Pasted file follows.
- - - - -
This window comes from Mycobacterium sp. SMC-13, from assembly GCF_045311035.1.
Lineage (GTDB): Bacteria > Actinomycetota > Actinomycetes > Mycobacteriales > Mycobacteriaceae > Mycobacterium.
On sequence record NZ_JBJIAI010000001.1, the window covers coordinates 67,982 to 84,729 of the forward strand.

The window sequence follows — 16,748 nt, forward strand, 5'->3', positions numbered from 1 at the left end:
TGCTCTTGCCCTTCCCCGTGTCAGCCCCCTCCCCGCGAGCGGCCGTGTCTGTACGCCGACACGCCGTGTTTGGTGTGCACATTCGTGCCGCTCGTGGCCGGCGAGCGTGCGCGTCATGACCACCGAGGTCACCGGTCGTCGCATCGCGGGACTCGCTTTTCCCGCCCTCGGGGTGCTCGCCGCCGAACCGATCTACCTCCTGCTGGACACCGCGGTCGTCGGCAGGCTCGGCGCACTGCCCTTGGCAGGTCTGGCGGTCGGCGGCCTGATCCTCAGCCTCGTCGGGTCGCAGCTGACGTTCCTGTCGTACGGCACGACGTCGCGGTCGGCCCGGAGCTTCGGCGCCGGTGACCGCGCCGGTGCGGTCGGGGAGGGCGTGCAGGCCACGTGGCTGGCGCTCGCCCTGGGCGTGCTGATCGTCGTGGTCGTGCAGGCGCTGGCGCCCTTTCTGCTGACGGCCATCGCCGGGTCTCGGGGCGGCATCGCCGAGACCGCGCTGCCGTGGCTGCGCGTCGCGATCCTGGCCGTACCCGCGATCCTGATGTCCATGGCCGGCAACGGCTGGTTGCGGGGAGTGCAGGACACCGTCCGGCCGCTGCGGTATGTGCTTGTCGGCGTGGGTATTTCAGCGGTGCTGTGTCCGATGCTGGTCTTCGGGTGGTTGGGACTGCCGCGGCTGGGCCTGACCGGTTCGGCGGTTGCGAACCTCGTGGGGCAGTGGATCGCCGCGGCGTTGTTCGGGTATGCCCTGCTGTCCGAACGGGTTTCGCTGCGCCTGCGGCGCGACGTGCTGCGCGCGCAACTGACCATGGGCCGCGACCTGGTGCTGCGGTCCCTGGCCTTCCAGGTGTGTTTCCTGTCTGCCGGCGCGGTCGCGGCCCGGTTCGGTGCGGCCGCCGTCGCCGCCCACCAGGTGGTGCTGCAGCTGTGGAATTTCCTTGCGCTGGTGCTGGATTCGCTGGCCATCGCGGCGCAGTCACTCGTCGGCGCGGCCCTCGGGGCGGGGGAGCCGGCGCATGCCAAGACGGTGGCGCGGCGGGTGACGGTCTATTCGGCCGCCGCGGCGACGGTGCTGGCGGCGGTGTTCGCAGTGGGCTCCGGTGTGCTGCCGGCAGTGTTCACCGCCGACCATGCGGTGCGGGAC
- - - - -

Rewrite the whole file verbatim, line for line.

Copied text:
This window comes from Mycobacterium sp. SMC-13, from assembly GCF_045311035.1.
Lineage (GTDB): Bacteria > Actinomycetota > Actinomycetes > Mycobacteriales > Mycobacteriaceae > Mycobacterium.
On sequence record NZ_JBJIAI010000001.1, the window covers coordinates 67,982 to 84,729 of the forward strand.

The window sequence follows — 16,748 nt, forward strand, 5'->3', positions numbered from 1 at the left end:
TGCTCTTGCCCTTCCCCGTGTCAGCCCCCTCCCCGCGAGCGGCCGTGTCTGTACGCCGACACGCCGTGTTTGGTGTGCACATTCGTGCCGCTCGTGGCCGGCGAGCGTGCGCGTCATGACCACCGAGGTCACCGGTCGTCGCATCGCGGGACTCGCTTTTCCCGCCCTCGGGGTGCTCGCCGCCGAACCGATCTACCTCCTGCTGGACACCGCGGTCGTCGGCAGGCTCGGCGCACTGCCCTTGGCAGGTCTGGCGGTCGGCGGCCTGATCCTCAGCCTCGTCGGGTCGCAGCTGACGTTCCTGTCGTACGGCACGACGTCGCGGTCGGCCCGGAGCTTCGGCGCCGGTGACCGCGCCGGTGCGGTCGGGGAGGGCGTGCAGGCCACGTGGCTGGCGCTCGCCCTGGGCGTGCTGATCGTCGTGGTCGTGCAGGCGCTGGCGCCCTTTCTGCTGACGGCCATCGCCGGGTCTCGGGGCGGCATCGCCGAGACCGCGCTGCCGTGGCTGCGCGTCGCGATCCTGGCCGTACCCGCGATCCTGATGTCCATGGCCGGCAACGGCTGGTTGCGGGGAGTGCAGGACACCGTCCGGCCGCTGCGGTATGTGCTTGTCGGCGTGGGTATTTCAGCGGTGCTGTGTCCGATGCTGGTCTTCGGGTGGTTGGGACTGCCGCGGCTGGGCCTGACCGGTTCGGCGGTTGCGAACCTCGTGGGGCAGTGGATCGCCGCGGCGTTGTTCGGGTATGCCCTGCTGTCCGAACGGGTTTCGCTGCGCCTGCGGCGCGACGTGCTGCGCGCGCAACTGACCATGGGCCGCGACCTGGTGCTGCGGTCCCTGGCCTTCCAGGTGTGTTTCCTGTCTGCCGGCGCGGTCGCGGCCCGGTTCGGTGCGGCCGCCGTCGCCGCCCACCAGGTGGTGCTGCAGCTGTGGAATTTCCTTGCGCTGGTGCTGGATTCGCTGGCCATCGCGGCGCAGTCACTCGTCGGCGCGGCCCTCGGGGCGGGGGAGCCGGCGCATGCCAAGACGGTGGCGCGGCGGGTGACGGTCTATTCGGCCGCCGCGGCGACGGTGCTGGCGGCGGTGTTCGCAGTGGGCTCCGGTGTGCTGCCGGCAGTGTTCACCGCCGACCATGCGGTGCGGGAC